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Parking Ticket on Car
The Rockies.Life Staff

Scammers Parking Their Schemes On Calgary Streets

Scammers are getting creative in Calgary, placing fake parking tickets on vehicles around the city.

Times are tough, and scammers are going to new lengths to make people’s lives even harder. 

The Calgary Parking Authority (CPA) claims fraudsters are placing fake parking tickets on vehicles around the city. 

CPA officials spoke on the issue on Tuesday. 

They didn’t specify how many fake violations they found, but they found enough to issue a warning.

An example of a fake parking ticket in Calgary | @CalgaryParking | X
An example of a fake parking ticket in Calgary | @CalgaryParking | X

The fake tickets are almost identical to the real tickets issued by the city and contain much of the same information, like a fine table. 

The phony ticket directs people to a fake website where they can supposedly pay for their ticket. 

You can bet your parking meter change that anything you pay on the website isn’t going to the city. 

The website URL posted on the fake tickets includes “calgaryparkplus.” 

The URLs for the CPA’s official payment websites are calgaryparking.com/tickets and parkingtickets.calgaryparking.com.

The CPA encourages anyone who receives a parking ticket to verify it by calling the authority with their ticket number. 

Verifying a parking ticket with a CPA official is equally, if not more embarrassing than falling for a phony ticket scam. 

If you would rather not speak to a CPA official about your parking woes, you can verify your ticket online at the CPA’s website. 

If you can identify a fake ticket, destroy it immediately and do not follow the printed instructions. Report the ticket to Calgary police via their non-emergency line. 

Phony parking ticket scams aren’t limited to physical tickets. 

At the start of April, the CPA notified the public about scammers sending text messages warning of a parking violation.

The text message included a link to another fake website. Fake text messages, emails, and websites are common examples of phishing

Fraudsters use phishing to obtain your personal information online, including usernames, passwords, and credit card details. 

Suspicious Scams On The Rise

Since the start of the decade, Albertans have lost more than $156 million to scammers. 

In 2020 alone, fraudsters robbed over $11 million from 2,600 people.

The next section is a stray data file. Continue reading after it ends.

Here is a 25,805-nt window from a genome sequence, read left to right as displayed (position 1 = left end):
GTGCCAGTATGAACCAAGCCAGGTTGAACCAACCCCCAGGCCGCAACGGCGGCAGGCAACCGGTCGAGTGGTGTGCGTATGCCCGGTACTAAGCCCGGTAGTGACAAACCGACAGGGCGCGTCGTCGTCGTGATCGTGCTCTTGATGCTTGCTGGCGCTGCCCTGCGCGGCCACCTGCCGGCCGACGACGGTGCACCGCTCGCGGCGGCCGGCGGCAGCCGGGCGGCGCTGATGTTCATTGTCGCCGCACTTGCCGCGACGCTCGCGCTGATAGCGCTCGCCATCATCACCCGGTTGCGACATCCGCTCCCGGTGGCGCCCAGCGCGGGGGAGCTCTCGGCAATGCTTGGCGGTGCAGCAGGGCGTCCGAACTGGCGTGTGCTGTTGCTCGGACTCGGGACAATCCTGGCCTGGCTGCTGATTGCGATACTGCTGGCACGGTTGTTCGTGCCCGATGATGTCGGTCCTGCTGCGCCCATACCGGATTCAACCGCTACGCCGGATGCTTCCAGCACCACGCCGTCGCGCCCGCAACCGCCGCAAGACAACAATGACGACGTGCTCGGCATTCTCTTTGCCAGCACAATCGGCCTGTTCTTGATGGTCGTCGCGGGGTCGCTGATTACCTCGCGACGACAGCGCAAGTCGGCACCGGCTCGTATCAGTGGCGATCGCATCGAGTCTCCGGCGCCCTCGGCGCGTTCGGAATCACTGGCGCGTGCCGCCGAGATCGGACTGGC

Example of a text message scam referring Calgarians to a fake website where they can pay their parking ticket | @CalgaryParking | X
Example of a text message scam referring Calgarians to a fake website where they can pay their parking ticket | @CalgaryParking | X

In 2023, 2,900 Albertans lost over $62 million, or about five times as much as in 2020. 

The undisputed king of scams is investment scams, which include cryptocurrency scams, pyramid schemes, and Ponzi schemes. 

In 2023, investment scams caused almost 60 percent of Alberta’s total fraud losses, costing Albertans almost $36 million.

About 400 Albertans fell for investment scams, most involving cryptocurrency investment fraud last year. 

Some people argue that cryptocurrency is a scam in and of itself, while others are drawn to the idea that digital currency can make them rich. 

“If there was a magic investment opportunity that would make you rich, then people would take advantage of that — and people would not reach out to you to be part of that. That’s just too good to be true,” Alfred Lahar, a finance professor at the University of Calgary, told CBC News.

In addition to phishing and investment scams, grandparent or emergency scams are rising in Alberta. Grandparent scams usually involve a scammer calling seniors and pretending to be a loved one in a pinch.

About 90 percent of Alberta’s emergency scam losses were from seniors. Our province’s seniors’ big hearts make them easy targets for scammers. 

Scammers also have modern technology at their disposal, including artificial intelligence that can mimic voices, making it difficult for seniors to tell their family members and scammers apart.  

It feels like there is a new scam every day in Alberta. 

The best way to protect yourself is to be especially cautious about emails, text messages, phone calls, and now parking tickets.

Calgary senior Isabella Warmerdam who lost upwards of $10,000 through the grandparent scam
Calgary senior Isabella Warmerdam who lost upwards of $10,000 through the grandparent scam | Tomasia DaSilva | Global News

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